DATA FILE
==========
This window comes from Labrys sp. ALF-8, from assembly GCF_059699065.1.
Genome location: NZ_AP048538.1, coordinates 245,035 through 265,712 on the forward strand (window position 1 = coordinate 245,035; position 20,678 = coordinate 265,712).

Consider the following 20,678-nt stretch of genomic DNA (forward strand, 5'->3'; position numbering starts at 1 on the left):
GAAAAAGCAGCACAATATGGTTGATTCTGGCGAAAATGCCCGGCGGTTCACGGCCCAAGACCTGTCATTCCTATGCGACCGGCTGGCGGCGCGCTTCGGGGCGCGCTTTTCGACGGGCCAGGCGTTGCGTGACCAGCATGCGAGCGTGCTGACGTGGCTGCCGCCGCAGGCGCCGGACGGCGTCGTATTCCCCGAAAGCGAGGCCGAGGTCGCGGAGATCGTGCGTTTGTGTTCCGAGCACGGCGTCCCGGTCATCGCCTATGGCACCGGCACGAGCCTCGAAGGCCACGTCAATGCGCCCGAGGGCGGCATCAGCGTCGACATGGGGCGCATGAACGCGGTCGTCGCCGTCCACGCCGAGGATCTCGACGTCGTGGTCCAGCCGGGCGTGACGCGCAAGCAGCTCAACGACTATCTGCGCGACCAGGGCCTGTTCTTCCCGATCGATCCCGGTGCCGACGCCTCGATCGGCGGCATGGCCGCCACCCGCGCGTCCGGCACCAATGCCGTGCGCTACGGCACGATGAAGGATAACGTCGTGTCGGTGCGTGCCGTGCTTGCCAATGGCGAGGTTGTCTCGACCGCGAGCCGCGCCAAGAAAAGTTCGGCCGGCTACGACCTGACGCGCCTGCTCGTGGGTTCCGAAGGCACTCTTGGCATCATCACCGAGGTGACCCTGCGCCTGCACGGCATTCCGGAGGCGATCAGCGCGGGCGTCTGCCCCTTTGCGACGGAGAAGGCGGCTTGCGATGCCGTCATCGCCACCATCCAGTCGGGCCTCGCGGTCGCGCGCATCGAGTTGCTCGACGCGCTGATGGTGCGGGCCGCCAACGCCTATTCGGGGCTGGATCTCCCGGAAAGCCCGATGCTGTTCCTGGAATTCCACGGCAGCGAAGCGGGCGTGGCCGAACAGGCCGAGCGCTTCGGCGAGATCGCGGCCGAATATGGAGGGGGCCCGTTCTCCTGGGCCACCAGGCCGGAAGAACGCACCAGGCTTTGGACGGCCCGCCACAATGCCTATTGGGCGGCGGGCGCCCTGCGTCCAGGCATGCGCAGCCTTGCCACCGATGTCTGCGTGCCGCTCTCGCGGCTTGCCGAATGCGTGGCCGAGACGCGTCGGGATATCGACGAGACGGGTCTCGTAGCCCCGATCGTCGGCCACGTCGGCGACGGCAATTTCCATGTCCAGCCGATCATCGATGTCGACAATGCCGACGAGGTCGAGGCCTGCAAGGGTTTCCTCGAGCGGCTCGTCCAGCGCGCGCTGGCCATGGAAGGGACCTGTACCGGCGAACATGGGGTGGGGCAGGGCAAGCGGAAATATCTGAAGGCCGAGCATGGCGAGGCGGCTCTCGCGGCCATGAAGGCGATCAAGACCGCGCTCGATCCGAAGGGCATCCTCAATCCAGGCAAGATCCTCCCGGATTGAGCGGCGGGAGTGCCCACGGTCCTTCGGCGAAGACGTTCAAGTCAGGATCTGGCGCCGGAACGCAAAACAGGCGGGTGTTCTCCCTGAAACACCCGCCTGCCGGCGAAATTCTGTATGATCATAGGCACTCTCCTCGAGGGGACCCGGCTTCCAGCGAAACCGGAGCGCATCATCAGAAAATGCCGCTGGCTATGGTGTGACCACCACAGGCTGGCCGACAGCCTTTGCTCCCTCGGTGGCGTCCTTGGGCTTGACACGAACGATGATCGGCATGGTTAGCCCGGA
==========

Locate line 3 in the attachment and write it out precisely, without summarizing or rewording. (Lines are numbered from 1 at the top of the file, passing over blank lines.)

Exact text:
Consider the following 20,678-nt stretch of genomic DNA (forward strand, 5'->3'; position numbering starts at 1 on the left):